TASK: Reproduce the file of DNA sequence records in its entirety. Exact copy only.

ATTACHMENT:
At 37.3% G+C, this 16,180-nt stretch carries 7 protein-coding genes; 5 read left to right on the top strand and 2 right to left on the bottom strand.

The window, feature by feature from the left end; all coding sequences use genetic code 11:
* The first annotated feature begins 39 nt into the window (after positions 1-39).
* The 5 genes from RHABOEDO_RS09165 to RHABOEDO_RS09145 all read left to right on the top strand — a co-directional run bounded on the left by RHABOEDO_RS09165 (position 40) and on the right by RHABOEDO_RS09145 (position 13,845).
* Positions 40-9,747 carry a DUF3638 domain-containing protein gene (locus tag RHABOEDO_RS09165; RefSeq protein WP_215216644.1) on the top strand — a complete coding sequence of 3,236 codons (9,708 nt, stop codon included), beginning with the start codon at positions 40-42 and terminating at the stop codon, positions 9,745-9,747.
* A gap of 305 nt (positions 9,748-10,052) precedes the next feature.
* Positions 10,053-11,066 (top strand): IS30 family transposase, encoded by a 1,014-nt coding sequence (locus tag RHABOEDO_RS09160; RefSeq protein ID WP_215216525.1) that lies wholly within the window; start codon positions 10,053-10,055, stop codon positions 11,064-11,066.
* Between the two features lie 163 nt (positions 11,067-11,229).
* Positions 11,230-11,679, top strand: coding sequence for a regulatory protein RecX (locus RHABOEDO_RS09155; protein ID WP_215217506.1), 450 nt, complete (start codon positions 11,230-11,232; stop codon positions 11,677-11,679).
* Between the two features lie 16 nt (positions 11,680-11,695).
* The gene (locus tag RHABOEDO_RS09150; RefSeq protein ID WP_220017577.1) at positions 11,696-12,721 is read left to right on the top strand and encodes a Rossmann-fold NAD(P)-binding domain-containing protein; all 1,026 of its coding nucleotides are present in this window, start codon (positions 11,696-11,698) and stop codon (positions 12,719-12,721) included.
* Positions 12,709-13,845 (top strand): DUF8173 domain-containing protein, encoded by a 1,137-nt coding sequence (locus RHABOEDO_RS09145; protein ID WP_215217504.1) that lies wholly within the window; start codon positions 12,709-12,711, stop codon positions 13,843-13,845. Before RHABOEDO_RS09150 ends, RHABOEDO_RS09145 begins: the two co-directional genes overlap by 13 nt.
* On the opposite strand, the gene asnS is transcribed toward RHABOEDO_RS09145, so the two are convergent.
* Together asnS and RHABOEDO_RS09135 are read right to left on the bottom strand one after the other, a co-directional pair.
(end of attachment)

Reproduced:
At 37.3% G+C, this 16,180-nt stretch carries 7 protein-coding genes; 5 read left to right on the top strand and 2 right to left on the bottom strand.

The window, feature by feature from the left end; all coding sequences use genetic code 11:
* The first annotated feature begins 39 nt into the window (after positions 1-39).
* The 5 genes from RHABOEDO_RS09165 to RHABOEDO_RS09145 all read left to right on the top strand — a co-directional run bounded on the left by RHABOEDO_RS09165 (position 40) and on the right by RHABOEDO_RS09145 (position 13,845).
* Positions 40-9,747 carry a DUF3638 domain-containing protein gene (locus tag RHABOEDO_RS09165; RefSeq protein WP_215216644.1) on the top strand — a complete coding sequence of 3,236 codons (9,708 nt, stop codon included), beginning with the start codon at positions 40-42 and terminating at the stop codon, positions 9,745-9,747.
* A gap of 305 nt (positions 9,748-10,052) precedes the next feature.
* Positions 10,053-11,066 (top strand): IS30 family transposase, encoded by a 1,014-nt coding sequence (locus tag RHABOEDO_RS09160; RefSeq protein ID WP_215216525.1) that lies wholly within the window; start codon positions 10,053-10,055, stop codon positions 11,064-11,066.
* Between the two features lie 163 nt (positions 11,067-11,229).
* Positions 11,230-11,679, top strand: coding sequence for a regulatory protein RecX (locus RHABOEDO_RS09155; protein ID WP_215217506.1), 450 nt, complete (start codon positions 11,230-11,232; stop codon positions 11,677-11,679).
* Between the two features lie 16 nt (positions 11,680-11,695).
* The gene (locus tag RHABOEDO_RS09150; RefSeq protein ID WP_220017577.1) at positions 11,696-12,721 is read left to right on the top strand and encodes a Rossmann-fold NAD(P)-binding domain-containing protein; all 1,026 of its coding nucleotides are present in this window, start codon (positions 11,696-11,698) and stop codon (positions 12,719-12,721) included.
* Positions 12,709-13,845 (top strand): DUF8173 domain-containing protein, encoded by a 1,137-nt coding sequence (locus RHABOEDO_RS09145; protein ID WP_215217504.1) that lies wholly within the window; start codon positions 12,709-12,711, stop codon positions 13,843-13,845. Before RHABOEDO_RS09150 ends, RHABOEDO_RS09145 begins: the two co-directional genes overlap by 13 nt.
* On the opposite strand, the gene asnS is transcribed toward RHABOEDO_RS09145, so the two are convergent.
* Together asnS and RHABOEDO_RS09135 are read right to left on the bottom strand one after the other, a co-directional pair.